Because “Mr. Mojo Risin’” is an anagram for vocalist Jim Morrison’s name, it’s mislabeling of a sort to attach it as the title for this DVD.Virtually all the content focuses on the music of The Doors rather than the myth of, most of which surrounds the lead singer.
Deepening the exploration into the group dynamic, Mr. Mojo Risin’ adds much to broaden understanding of The Doors by narrowing its focus on their final album. Released in 1971, LA Woman is an extraordinary entry into their body of work and capped the partnership the group developed over their years on Elektra Records as described by label founder Jac Holzman.
Long-time producer Paul Rothschild’s refusal to record with The Doors, after initial sessions seemed unproductive (at least to his ears) was a watershed moment. It drove the band to work in their own rehearsal space –‘The Doors Workshop,’ adjacent to their business offices – with engineer Bruce Botnick in Rothschild’s role. Augmenting the core quartet for these recordings were additional musicians–journeyman guitarist Marc Benno and bassist Jerry Scheff from Elvis Presley’s band—whose presence not only retained, but also amplified the spontaneous atmosphere of the sessions.
Interviewed with their instruments, the conversations with Manzarek, Densmore & Krieger are notable for lack of resentment toward Morrison, but instead contain repeated mentions of the way he inspired them. Similar footage included as bonus segments might be judiciously accessible from the main program or dispensed with altogether as extras and woven into the main feature. In further interview content, David Fricke’s observations have all the clarity of his music criticism, while Ben Fong-Torres, former editor of Rolling Stone in its early years, has, in turn, the most grounded and astute perceptions of The Doors as cultural signposts.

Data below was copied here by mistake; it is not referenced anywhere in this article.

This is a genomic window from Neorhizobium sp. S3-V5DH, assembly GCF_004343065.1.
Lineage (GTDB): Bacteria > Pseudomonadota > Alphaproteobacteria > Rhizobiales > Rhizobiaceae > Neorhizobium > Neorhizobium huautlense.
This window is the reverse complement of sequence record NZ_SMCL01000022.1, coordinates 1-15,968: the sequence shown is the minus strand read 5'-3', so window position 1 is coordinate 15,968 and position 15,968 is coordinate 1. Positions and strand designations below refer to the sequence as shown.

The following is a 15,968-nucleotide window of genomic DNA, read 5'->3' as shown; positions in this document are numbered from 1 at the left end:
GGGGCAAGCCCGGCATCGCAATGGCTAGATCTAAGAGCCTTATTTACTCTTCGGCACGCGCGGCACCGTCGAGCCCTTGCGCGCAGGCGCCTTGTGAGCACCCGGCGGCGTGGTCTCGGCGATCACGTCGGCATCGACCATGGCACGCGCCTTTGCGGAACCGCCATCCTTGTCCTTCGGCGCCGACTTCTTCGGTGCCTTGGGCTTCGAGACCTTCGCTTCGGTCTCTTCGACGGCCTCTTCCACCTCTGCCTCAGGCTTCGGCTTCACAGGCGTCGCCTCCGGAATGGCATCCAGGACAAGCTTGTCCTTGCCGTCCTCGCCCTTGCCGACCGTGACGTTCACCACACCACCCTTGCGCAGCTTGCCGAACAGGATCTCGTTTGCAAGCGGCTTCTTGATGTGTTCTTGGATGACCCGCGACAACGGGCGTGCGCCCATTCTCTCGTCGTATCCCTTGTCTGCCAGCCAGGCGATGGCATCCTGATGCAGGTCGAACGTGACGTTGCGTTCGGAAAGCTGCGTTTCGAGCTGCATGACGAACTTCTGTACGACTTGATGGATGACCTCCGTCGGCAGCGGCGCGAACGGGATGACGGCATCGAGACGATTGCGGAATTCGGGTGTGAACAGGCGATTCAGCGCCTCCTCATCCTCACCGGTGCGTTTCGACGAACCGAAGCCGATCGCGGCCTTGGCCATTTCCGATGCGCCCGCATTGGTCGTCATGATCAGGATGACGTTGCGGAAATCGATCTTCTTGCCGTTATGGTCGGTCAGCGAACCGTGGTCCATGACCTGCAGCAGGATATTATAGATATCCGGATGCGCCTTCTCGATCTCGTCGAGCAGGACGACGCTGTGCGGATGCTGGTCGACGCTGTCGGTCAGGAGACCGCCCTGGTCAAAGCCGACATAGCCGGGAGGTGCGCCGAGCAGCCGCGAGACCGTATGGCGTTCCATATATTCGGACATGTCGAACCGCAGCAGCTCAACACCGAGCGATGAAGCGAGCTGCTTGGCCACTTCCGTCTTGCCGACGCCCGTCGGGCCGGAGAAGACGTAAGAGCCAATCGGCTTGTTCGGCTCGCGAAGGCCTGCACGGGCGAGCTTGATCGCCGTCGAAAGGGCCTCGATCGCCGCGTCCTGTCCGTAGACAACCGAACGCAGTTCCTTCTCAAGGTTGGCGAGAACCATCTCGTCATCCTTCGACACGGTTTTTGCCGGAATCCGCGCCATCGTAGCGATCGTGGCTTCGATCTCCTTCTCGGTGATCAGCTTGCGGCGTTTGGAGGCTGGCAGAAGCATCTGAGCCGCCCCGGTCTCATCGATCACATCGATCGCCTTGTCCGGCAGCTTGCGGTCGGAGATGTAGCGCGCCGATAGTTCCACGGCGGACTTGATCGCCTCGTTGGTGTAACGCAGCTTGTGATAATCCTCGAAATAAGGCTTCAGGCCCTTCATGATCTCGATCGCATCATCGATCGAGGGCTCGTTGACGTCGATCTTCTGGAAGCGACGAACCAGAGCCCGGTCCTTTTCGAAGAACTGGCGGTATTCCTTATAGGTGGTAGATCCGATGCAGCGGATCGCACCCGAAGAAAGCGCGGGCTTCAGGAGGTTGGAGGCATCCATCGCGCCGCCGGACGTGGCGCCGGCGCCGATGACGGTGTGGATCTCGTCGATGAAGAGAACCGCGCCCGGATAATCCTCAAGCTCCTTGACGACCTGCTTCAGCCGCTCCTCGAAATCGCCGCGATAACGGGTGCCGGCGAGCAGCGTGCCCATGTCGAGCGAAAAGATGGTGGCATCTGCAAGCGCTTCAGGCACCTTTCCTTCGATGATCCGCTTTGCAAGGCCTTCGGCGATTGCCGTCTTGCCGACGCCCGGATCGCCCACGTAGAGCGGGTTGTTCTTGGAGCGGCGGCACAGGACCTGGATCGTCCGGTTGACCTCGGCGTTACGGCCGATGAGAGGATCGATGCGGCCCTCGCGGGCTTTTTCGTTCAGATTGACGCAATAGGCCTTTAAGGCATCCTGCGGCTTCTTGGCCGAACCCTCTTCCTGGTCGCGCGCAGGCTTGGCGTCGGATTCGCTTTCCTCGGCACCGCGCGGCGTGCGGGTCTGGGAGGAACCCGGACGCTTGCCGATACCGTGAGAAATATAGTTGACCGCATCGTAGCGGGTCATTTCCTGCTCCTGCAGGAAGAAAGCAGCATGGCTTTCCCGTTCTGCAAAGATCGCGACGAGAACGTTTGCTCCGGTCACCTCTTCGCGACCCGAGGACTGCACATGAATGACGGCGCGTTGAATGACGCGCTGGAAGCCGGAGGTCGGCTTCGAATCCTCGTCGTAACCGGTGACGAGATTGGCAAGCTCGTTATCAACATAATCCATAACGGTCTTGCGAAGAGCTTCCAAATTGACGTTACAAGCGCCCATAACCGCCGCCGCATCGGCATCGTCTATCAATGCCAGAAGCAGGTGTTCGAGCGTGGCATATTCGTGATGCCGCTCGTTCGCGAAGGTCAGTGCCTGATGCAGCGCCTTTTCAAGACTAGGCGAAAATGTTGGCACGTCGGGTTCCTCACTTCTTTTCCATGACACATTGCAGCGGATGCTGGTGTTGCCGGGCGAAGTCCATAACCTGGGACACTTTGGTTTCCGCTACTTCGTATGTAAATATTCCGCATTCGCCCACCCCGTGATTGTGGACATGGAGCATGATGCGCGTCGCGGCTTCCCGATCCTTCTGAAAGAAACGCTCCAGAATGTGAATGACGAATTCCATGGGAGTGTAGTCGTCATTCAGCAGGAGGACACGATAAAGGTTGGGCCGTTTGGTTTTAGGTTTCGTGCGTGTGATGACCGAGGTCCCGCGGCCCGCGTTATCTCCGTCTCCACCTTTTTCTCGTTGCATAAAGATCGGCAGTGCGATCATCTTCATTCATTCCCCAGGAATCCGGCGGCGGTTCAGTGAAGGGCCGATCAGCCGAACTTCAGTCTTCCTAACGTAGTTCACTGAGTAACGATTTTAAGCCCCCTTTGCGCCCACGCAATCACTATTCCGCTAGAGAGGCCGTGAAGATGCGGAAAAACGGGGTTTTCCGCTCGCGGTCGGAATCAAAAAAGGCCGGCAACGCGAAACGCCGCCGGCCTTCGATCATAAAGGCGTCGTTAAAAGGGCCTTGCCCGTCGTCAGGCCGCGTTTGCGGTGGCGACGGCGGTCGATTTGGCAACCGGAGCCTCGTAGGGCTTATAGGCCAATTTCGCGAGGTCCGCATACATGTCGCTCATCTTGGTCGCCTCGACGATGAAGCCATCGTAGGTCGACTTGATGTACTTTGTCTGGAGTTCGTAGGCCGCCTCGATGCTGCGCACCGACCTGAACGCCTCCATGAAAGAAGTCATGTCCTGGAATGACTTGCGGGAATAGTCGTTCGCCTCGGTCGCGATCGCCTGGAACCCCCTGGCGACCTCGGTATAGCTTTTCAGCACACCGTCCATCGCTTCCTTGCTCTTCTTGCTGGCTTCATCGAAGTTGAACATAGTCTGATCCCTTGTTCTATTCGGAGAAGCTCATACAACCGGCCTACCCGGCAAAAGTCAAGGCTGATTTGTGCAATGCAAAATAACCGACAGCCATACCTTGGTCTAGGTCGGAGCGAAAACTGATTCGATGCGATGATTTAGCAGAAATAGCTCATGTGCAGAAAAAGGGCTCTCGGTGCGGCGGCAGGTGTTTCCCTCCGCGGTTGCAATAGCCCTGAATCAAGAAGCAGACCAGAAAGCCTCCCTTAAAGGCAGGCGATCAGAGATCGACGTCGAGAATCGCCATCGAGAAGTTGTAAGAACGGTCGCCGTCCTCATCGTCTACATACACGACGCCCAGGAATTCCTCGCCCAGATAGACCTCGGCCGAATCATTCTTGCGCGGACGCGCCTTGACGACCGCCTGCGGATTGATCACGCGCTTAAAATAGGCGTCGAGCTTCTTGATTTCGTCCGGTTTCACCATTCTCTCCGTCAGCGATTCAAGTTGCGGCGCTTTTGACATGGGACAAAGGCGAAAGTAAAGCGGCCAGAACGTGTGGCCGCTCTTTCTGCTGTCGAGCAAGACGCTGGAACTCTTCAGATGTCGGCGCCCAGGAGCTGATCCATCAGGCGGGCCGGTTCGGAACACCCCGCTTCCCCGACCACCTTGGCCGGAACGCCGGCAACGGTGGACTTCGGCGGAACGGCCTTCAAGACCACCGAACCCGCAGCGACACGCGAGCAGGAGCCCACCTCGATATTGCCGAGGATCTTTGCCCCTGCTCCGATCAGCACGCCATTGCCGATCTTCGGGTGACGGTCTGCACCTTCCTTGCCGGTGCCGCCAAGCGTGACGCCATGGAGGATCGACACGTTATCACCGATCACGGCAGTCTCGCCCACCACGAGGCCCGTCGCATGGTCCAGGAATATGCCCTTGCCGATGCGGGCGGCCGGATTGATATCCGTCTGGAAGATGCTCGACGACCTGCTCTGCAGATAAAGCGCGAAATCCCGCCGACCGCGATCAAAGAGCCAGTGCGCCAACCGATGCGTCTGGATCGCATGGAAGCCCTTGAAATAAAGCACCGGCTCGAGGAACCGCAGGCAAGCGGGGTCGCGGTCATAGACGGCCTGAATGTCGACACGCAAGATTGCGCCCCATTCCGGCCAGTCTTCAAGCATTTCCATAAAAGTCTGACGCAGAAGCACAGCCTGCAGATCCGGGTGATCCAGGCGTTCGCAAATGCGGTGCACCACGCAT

The discovery of an unreleased recording by The Doors is actually one of the main selling points of this DVD and its companion piece two-cd set. But “She Smells So Nice” is a mere afterthought to both: it’s a blues jam finding The Doors largely uninspired until guitarist Robby Krieger takes a liquid solo from which point all four dig in to the genre chestnut “Rock Me” with just the right proportion of earnestness and distance.
Just when the ensemble sounds like it’s playing for the pure pleasure of it, rediscovering their loyalty to the music and each other, the singer declaims the titles of this disc… and it’s over. It’s a startling moment that, contrived as it may very well be (as has been the criticism of much of their work), further illuminates the mystery of the chemistry within The Doors. It’s little wonder they’ve held the attention of various generations of audiences over the course of forty-plus years.